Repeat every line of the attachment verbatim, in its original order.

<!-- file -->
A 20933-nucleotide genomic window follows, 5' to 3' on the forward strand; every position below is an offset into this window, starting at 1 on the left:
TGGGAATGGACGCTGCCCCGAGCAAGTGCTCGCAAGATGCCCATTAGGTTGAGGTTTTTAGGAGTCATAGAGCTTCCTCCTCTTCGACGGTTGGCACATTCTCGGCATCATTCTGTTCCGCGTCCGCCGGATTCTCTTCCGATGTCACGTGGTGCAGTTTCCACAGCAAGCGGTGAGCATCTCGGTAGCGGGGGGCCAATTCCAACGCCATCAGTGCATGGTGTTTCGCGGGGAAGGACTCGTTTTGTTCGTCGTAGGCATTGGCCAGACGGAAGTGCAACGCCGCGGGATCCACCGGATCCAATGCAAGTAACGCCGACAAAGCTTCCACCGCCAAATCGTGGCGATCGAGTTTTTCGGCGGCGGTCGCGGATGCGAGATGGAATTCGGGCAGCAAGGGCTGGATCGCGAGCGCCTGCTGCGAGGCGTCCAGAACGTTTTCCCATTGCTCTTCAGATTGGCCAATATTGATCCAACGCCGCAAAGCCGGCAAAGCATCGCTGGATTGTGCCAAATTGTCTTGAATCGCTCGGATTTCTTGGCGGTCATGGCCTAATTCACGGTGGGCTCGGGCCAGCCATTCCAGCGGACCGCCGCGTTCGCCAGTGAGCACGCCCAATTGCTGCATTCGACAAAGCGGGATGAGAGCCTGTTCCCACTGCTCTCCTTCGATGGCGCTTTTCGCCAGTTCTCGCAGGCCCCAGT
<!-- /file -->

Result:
A 20933-nucleotide genomic window follows, 5' to 3' on the forward strand; every position below is an offset into this window, starting at 1 on the left:
TGGGAATGGACGCTGCCCCGAGCAAGTGCTCGCAAGATGCCCATTAGGTTGAGGTTTTTAGGAGTCATAGAGCTTCCTCCTCTTCGACGGTTGGCACATTCTCGGCATCATTCTGTTCCGCGTCCGCCGGATTCTCTTCCGATGTCACGTGGTGCAGTTTCCACAGCAAGCGGTGAGCATCTCGGTAGCGGGGGGCCAATTCCAACGCCATCAGTGCATGGTGTTTCGCGGGGAAGGACTCGTTTTGTTCGTCGTAGGCATTGGCCAGACGGAAGTGCAACGCCGCGGGATCCACCGGATCCAATGCAAGTAACGCCGACAAAGCTTCCACCGCCAAATCGTGGCGATCGAGTTTTTCGGCGGCGGTCGCGGATGCGAGATGGAATTCGGGCAGCAAGGGCTGGATCGCGAGCGCCTGCTGCGAGGCGTCCAGAACGTTTTCCCATTGCTCTTCAGATTGGCCAATATTGATCCAACGCCGCAAAGCCGGCAAAGCATCGCTGGATTGTGCCAAATTGTCTTGAATCGCTCGGATTTCTTGGCGGTCATGGCCTAATTCACGGTGGGCTCGGGCCAGCCATTCCAGCGGACCGCCGCGTTCGCCAGTGAGCACGCCCAATTGCTGCATTCGACAAAGCGGGATGAGAGCCTGTTCCCACTGCTCTCCTTCGATGGCGCTTTTCGCCAGTTCTCGCAGGCCCCAGT